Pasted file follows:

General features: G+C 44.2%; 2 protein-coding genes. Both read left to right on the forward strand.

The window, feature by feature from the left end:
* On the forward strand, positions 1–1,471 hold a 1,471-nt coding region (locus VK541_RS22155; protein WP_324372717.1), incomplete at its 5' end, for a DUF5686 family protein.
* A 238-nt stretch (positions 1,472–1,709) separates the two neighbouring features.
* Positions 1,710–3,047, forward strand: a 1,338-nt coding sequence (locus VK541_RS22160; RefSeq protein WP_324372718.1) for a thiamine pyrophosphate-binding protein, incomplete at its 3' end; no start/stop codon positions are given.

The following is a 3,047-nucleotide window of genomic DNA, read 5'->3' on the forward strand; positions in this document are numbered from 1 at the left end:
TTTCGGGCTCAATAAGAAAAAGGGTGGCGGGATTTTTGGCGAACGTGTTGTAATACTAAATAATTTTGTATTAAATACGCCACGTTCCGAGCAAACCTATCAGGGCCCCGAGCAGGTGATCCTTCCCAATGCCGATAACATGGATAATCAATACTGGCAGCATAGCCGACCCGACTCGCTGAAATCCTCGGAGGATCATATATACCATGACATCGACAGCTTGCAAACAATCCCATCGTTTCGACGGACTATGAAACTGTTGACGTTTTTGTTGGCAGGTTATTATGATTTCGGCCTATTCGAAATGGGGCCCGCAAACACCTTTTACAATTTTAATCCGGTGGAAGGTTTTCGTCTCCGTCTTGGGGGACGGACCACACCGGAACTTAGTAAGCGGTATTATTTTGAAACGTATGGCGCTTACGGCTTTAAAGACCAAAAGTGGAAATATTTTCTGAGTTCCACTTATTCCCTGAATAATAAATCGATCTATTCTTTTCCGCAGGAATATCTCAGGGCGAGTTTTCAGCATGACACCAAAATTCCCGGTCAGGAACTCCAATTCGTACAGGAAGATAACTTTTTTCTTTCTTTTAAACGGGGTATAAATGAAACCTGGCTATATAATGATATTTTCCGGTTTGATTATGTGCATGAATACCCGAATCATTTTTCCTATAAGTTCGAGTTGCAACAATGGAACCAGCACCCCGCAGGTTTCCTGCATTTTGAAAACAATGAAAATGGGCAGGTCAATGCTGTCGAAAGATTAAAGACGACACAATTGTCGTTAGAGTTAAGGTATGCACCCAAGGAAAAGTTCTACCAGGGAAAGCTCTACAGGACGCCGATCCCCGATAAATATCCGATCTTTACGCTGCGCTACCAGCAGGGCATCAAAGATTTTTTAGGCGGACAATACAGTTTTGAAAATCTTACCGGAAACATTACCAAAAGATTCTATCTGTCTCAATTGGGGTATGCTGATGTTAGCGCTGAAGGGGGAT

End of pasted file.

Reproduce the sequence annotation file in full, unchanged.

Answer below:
General features: G+C 44.2%; 2 protein-coding genes. Both read left to right on the forward strand.

The window, feature by feature from the left end:
* On the forward strand, positions 1–1,471 hold a 1,471-nt coding region (locus VK541_RS22155; protein WP_324372717.1), incomplete at its 5' end, for a DUF5686 family protein.
* A 238-nt stretch (positions 1,472–1,709) separates the two neighbouring features.
* Positions 1,710–3,047, forward strand: a 1,338-nt coding sequence (locus VK541_RS22160; RefSeq protein WP_324372718.1) for a thiamine pyrophosphate-binding protein, incomplete at its 3' end; no start/stop codon positions are given.

The following is a 3,047-nucleotide window of genomic DNA, read 5'->3' on the forward strand; positions in this document are numbered from 1 at the left end:
TTTCGGGCTCAATAAGAAAAAGGGTGGCGGGATTTTTGGCGAACGTGTTGTAATACTAAATAATTTTGTATTAAATACGCCACGTTCCGAGCAAACCTATCAGGGCCCCGAGCAGGTGATCCTTCCCAATGCCGATAACATGGATAATCAATACTGGCAGCATAGCCGACCCGACTCGCTGAAATCCTCGGAGGATCATATATACCATGACATCGACAGCTTGCAAACAATCCCATCGTTTCGACGGACTATGAAACTGTTGACGTTTTTGTTGGCAGGTTATTATGATTTCGGCCTATTCGAAATGGGGCCCGCAAACACCTTTTACAATTTTAATCCGGTGGAAGGTTTTCGTCTCCGTCTTGGGGGACGGACCACACCGGAACTTAGTAAGCGGTATTATTTTGAAACGTATGGCGCTTACGGCTTTAAAGACCAAAAGTGGAAATATTTTCTGAGTTCCACTTATTCCCTGAATAATAAATCGATCTATTCTTTTCCGCAGGAATATCTCAGGGCGAGTTTTCAGCATGACACCAAAATTCCCGGTCAGGAACTCCAATTCGTACAGGAAGATAACTTTTTTCTTTCTTTTAAACGGGGTATAAATGAAACCTGGCTATATAATGATATTTTCCGGTTTGATTATGTGCATGAATACCCGAATCATTTTTCCTATAAGTTCGAGTTGCAACAATGGAACCAGCACCCCGCAGGTTTCCTGCATTTTGAAAACAATGAAAATGGGCAGGTCAATGCTGTCGAAAGATTAAAGACGACACAATTGTCGTTAGAGTTAAGGTATGCACCCAAGGAAAAGTTCTACCAGGGAAAGCTCTACAGGACGCCGATCCCCGATAAATATCCGATCTTTACGCTGCGCTACCAGCAGGGCATCAAAGATTTTTTAGGCGGACAATACAGTTTTGAAAATCTTACCGGAAACATTACCAAAAGATTCTATCTGTCTCAATTGGGGTATGCTGATGTTAGCGCTGAAGGGGGAT